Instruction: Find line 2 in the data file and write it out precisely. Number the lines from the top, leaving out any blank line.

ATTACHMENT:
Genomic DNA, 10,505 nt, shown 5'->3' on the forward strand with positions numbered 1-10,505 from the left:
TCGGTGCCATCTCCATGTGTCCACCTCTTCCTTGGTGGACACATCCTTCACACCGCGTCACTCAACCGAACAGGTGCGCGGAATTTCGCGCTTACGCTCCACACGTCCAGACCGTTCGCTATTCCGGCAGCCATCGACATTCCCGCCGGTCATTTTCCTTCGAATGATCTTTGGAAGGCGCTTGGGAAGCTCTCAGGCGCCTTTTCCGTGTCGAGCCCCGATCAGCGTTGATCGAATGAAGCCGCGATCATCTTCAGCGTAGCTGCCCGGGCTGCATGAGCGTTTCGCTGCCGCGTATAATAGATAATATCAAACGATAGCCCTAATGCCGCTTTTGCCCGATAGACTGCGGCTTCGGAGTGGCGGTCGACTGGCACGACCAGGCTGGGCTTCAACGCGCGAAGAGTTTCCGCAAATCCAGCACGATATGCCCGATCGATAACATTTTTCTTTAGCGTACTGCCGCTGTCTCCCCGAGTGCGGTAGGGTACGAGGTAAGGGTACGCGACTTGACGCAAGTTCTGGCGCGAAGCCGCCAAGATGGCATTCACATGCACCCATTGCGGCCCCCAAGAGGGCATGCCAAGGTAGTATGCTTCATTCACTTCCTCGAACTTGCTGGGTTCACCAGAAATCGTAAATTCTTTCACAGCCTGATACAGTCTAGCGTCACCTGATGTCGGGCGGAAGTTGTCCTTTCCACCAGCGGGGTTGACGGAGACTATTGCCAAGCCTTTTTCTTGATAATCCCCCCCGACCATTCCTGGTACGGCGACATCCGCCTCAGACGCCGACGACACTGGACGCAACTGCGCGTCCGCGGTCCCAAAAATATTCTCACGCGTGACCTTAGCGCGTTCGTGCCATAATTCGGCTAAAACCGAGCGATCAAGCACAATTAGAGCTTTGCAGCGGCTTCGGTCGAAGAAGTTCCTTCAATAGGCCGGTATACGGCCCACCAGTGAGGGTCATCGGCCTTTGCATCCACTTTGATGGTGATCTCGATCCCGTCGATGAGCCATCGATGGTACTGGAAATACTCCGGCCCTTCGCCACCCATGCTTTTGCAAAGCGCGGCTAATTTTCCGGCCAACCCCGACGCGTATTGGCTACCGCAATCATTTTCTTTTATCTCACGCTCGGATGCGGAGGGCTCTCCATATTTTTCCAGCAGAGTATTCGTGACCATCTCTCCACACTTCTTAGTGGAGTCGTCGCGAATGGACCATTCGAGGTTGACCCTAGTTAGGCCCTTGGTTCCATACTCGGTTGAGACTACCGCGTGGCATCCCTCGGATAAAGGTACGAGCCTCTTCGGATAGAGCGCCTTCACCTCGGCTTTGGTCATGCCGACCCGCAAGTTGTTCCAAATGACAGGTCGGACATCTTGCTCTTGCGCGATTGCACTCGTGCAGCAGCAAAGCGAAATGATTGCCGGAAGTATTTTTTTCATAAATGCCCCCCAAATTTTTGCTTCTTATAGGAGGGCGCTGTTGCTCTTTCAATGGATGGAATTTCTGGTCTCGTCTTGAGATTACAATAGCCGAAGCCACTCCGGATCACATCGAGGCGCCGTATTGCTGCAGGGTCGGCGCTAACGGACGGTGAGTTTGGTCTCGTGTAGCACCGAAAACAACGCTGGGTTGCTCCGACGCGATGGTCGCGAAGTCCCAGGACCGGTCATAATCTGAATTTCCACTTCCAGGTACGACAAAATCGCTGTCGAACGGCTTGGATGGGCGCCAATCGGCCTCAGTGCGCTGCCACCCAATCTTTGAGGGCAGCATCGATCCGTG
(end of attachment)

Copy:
TCGGTGCCATCTCCATGTGTCCACCTCTTCCTTGGTGGACACATCCTTCACACCGCGTCACTCAACCGAACAGGTGCGCGGAATTTCGCGCTTACGCTCCACACGTCCAGACCGTTCGCTATTCCGGCAGCCATCGACATTCCCGCCGGTCATTTTCCTTCGAATGATCTTTGGAAGGCGCTTGGGAAGCTCTCAGGCGCCTTTTCCGTGTCGAGCCCCGATCAGCGTTGATCGAATGAAGCCGCGATCATCTTCAGCGTAGCTGCCCGGGCTGCATGAGCGTTTCGCTGCCGCGTATAATAGATAATATCAAACGATAGCCCTAATGCCGCTTTTGCCCGATAGACTGCGGCTTCGGAGTGGCGGTCGACTGGCACGACCAGGCTGGGCTTCAACGCGCGAAGAGTTTCCGCAAATCCAGCACGATATGCCCGATCGATAACATTTTTCTTTAGCGTACTGCCGCTGTCTCCCCGAGTGCGGTAGGGTACGAGGTAAGGGTACGCGACTTGACGCAAGTTCTGGCGCGAAGCCGCCAAGATGGCATTCACATGCACCCATTGCGGCCCCCAAGAGGGCATGCCAAGGTAGTATGCTTCATTCACTTCCTCGAACTTGCTGGGTTCACCAGAAATCGTAAATTCTTTCACAGCCTGATACAGTCTAGCGTCACCTGATGTCGGGCGGAAGTTGTCCTTTCCACCAGCGGGGTTGACGGAGACTATTGCCAAGCCTTTTTCTTGATAATCCCCCCCGACCATTCCTGGTACGGCGACATCCGCCTCAGACGCCGACGACACTGGACGCAACTGCGCGTCCGCGGTCCCAAAAATATTCTCACGCGTGACCTTAGCGCGTTCGTGCCATAATTCGGCTAAAACCGAGCGATCAAGCACAATTAGAGCTTTGCAGCGGCTTCGGTCGAAGAAGTTCCTTCAATAGGCCGGTATACGGCCCACCAGTGAGGGTCATCGGCCTTTGCATCCACTTTGATGGTGATCTCGATCCCGTCGATGAGCCATCGATGGTACTGGAAATACTCCGGCCCTTCGCCACCCATGCTTTTGCAAAGCGCGGCTAATTTTCCGGCCAACCCCGACGCGTATTGGCTACCGCAATCATTTTCTTTTATCTCACGCTCGGATGCGGAGGGCTCTCCATATTTTTCCAGCAGAGTATTCGTGACCATCTCTCCACACTTCTTAGTGGAGTCGTCGCGAATGGACCATTCGAGGTTGACCCTAGTTAGGCCCTTGGTTCCATACTCGGTTGAGACTACCGCGTGGCATCCCTCGGATAAAGGTACGAGCCTCTTCGGATAGAGCGCCTTCACCTCGGCTTTGGTCATGCCGACCCGCAAGTTGTTCCAAATGACAGGTCGGACATCTTGCTCTTGCGCGATTGCACTCGTGCAGCAGCAAAGCGAAATGATTGCCGGAAGTATTTTTTTCATAAATGCCCCCCAAATTTTTGCTTCTTATAGGAGGGCGCTGTTGCTCTTTCAATGGATGGAATTTCTGGTCTCGTCTTGAGATTACAATAGCCGAAGCCACTCCGGATCACATCGAGGCGCCGTATTGCTGCAGGGTCGGCGCTAACGGACGGTGAGTTTGGTCTCGTGTAGCACCGAAAACAACGCTGGGTTGCTCCGACGCGATGGTCGCGAAGTCCCAGGACCGGTCATAATCTGAATTTCCACTTCCAGGTACGACAAAATCGCTGTCGAACGGCTTGGATGGGCGCCAATCGGCCTCAGTGCGCTGCCACCCAATCTTTGAGGGCAGCATCGATCCGTG